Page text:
Garnock Community Campus
North Ayrshire Council’s new Garnock Community Campus, designed by jmarchitects and delivered by Kier Construction for Hub South West, provides a new environment for learning for 1200 secondary school pupils, 260 primary school pupils, 45 nursery pupils, as well as community facilities including a fitness suite, 25m pool and training pool.
The £37million building is located centrally on a semi-rural site connecting Beith, Kilbirnie, Dalry and the surrounding villages, creating a focal point and extending the village of Glengarnock whilst acting as a catalyst for the regeneration of the wider Garnock Valley.
A simple material palette of soft-toned, sensitively-detailed, textural brickwork, and large-format precast concrete elements are coupled with the buildings low-lying massing creating a clean, linear aesthetic which respectfully merges with its surroundings whilst imbuing a civic quality and maximising natural light, ventilation and views from inside the building.
The building plan form consists of three wings – a Primary wing, Secondary wing and Community wing – held together by a large double-height space – ‘the heart of the school.’ Each wing takes on a different variation of an architectural language, using brick as the common material. Around the Primary and Secondary school wings, the cellular nature of classrooms is expressed externally, using units of large-format glazing set within a repeating composition of vertical brick bands relieved by horizontal elements of white precast concrete around the Primary wing, and charcoal powder-coated aluminium panels around the Secondary wing. Around the Community wing, the large volumes of the pool hall and gymnasium spaces are expressed as a masonry mass, relieved by horizontal precast concrete stringer courses and glazing at high-level, in contrast to the cellular teaching wings.
The depth of the brickwork reveal to all openings is deliberately accentuated to create the appearance of a building with a thick skin, with feature brickwork compositions punctuating key corners, creating moments of animation within the homogenous surface.
To reconcile the oft competing functions of the building as a school and a community hub, ‘active’ spaces such as Dining, Community Café, Auditorium, Library, Pool and Project Spaces are clustered in the ‘heart of the school’: a shared space which is accessible to community and school users alike, creating ‘a community building with a school at its heart’ in which learning can be seen. This allows for operation beyond traditional school times, creating a dynamic core of activity for the whole community during the day and evening, all week round.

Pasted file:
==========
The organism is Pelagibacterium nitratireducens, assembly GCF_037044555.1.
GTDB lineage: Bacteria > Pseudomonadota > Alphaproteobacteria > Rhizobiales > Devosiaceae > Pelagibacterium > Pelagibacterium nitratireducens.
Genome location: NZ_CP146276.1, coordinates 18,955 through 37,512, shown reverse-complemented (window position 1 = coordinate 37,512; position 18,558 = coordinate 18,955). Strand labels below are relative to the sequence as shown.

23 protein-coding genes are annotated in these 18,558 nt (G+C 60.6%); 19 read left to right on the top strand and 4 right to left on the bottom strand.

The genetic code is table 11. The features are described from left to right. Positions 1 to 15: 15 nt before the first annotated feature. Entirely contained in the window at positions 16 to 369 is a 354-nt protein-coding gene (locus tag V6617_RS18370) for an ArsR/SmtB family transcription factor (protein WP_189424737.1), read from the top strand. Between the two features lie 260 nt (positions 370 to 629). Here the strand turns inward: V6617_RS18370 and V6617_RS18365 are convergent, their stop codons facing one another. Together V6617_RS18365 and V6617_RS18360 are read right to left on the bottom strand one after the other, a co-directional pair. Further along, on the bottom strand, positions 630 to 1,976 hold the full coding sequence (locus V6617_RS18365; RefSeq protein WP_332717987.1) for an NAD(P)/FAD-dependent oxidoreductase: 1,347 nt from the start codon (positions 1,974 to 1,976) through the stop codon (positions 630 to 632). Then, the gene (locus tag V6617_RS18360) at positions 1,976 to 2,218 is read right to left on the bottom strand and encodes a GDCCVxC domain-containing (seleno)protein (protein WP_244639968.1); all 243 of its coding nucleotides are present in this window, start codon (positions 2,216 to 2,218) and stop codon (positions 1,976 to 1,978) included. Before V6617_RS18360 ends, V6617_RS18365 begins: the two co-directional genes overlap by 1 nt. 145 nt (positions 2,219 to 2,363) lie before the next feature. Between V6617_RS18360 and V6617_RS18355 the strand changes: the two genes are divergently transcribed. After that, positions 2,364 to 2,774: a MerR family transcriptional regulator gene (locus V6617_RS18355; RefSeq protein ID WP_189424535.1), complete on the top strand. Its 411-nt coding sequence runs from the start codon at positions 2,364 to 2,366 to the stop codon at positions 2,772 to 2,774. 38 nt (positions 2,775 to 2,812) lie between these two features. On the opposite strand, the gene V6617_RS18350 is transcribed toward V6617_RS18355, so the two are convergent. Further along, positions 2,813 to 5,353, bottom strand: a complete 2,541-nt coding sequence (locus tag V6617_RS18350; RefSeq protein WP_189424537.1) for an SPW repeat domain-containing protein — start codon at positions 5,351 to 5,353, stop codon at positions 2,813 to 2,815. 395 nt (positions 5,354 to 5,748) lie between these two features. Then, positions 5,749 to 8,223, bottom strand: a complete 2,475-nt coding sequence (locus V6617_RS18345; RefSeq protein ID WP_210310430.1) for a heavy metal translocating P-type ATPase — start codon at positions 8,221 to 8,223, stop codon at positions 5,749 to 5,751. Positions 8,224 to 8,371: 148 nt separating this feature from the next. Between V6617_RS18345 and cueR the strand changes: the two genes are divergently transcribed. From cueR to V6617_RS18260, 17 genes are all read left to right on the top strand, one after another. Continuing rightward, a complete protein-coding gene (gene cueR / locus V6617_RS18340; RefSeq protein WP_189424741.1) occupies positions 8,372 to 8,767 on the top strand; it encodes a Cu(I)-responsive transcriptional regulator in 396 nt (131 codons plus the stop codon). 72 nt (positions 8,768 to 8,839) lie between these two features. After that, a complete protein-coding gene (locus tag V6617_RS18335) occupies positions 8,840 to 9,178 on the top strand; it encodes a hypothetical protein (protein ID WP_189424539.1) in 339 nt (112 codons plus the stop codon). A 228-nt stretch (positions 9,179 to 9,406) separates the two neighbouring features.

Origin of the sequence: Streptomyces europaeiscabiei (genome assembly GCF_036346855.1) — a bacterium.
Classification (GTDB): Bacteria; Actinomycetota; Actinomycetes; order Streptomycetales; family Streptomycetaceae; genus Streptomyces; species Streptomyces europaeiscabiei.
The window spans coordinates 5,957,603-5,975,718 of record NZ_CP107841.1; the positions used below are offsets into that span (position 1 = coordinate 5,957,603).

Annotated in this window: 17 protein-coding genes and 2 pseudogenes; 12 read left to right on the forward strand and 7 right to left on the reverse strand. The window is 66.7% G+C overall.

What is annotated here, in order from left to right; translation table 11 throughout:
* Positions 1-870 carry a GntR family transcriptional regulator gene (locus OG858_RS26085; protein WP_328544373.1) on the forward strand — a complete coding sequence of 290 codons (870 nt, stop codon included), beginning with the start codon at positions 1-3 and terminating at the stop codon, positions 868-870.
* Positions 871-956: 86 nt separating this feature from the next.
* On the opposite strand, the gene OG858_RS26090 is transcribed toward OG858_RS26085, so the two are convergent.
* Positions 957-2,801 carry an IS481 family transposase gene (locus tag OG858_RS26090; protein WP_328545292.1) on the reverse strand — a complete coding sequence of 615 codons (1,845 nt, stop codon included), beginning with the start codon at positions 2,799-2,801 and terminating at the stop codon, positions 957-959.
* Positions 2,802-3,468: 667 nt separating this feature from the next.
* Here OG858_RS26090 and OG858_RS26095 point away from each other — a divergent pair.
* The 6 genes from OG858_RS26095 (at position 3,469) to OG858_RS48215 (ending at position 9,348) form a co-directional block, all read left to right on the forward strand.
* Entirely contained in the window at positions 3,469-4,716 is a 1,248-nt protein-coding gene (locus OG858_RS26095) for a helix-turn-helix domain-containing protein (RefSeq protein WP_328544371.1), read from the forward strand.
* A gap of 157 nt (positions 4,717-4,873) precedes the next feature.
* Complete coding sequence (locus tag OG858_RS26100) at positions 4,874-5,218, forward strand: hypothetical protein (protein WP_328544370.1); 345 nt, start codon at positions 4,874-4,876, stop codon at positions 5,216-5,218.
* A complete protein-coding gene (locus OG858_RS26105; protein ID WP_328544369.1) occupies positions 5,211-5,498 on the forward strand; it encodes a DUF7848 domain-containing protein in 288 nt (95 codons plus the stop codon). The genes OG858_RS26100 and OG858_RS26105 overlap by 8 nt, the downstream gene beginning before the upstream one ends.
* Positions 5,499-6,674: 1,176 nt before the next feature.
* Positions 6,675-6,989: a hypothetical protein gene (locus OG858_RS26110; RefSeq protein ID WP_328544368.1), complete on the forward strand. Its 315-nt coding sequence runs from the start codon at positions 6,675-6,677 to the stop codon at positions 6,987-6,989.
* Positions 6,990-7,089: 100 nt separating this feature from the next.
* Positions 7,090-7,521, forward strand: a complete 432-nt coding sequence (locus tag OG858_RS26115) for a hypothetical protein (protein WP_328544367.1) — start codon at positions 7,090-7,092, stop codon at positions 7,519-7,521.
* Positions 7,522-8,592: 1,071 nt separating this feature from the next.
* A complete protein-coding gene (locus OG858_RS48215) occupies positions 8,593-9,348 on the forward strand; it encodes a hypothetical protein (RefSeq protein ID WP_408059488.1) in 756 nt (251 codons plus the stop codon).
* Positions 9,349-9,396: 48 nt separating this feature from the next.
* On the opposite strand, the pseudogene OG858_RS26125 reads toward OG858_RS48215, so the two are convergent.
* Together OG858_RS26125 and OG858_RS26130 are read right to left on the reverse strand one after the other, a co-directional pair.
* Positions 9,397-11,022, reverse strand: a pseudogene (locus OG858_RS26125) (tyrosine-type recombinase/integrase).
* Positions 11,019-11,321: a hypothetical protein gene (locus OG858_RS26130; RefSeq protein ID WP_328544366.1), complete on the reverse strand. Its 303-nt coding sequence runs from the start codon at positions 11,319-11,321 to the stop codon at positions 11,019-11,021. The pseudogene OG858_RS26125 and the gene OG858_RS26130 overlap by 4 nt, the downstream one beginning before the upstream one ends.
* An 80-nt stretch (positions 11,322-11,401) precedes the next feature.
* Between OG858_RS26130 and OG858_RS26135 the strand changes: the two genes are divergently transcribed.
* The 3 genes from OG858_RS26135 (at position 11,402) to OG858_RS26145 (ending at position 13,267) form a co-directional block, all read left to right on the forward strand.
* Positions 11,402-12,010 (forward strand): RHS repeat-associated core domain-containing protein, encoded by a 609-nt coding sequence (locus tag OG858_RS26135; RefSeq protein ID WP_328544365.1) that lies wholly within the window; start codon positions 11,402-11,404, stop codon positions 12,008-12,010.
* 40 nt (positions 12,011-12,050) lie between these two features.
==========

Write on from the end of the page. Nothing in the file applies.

Architecturally, this is manifested as an internal landscape with terraces of activity projecting into the central space and a large feature staircase with seating, creating opportunities for flexible learning whilst maximising views out to the beautiful Ayrshire countryside.
Inspired by the Ayrshire countryside, circulating throughout the building should feel like a metaphorical walk through the landscape: sequences of voids, stairs and level changes are arranged alongside windows and rooflights, allowing natural light to filter through the plan and connecting users to the surrounding landscape. Spines of circulation double as breakout space, extending the traditional classroom and allowing pupils to enjoy autonomy and devolved learning, whilst activating the circulation spaces to create a studious and vibrant atmosphere. A variety of learning and social spaces add a richness of experience and allow a variety of ways to teach, learn and engage.
Overlapping voids in the floor slabs, coupled with rooflights, allow light to filter through the deep plan of the building and connect users back to the outdoors.
As part of an integral spatial and environmental strategy, the concrete soffit is deliberately left exposed providing thermal mass and allowing for tall, airy, light-filled spaces with the overall aesthetic echoing the “white collar factory” office design philosophy.
This is complimented by a soft, neutral colour choice in internal finishes and fittings and softened by areas of timber detailing, creating an attractive variety of spaces for flexible learning and creativity.
Through the early involvement of the contractor in the design process, the central architectural themes were developed in close collaboration between the architect, client, builder and users to create a building which successfully satisfied the competing constraints of time, budget and architectural quality, and realised the spatial and learning opportunities in the rich architectural programme of this building typology.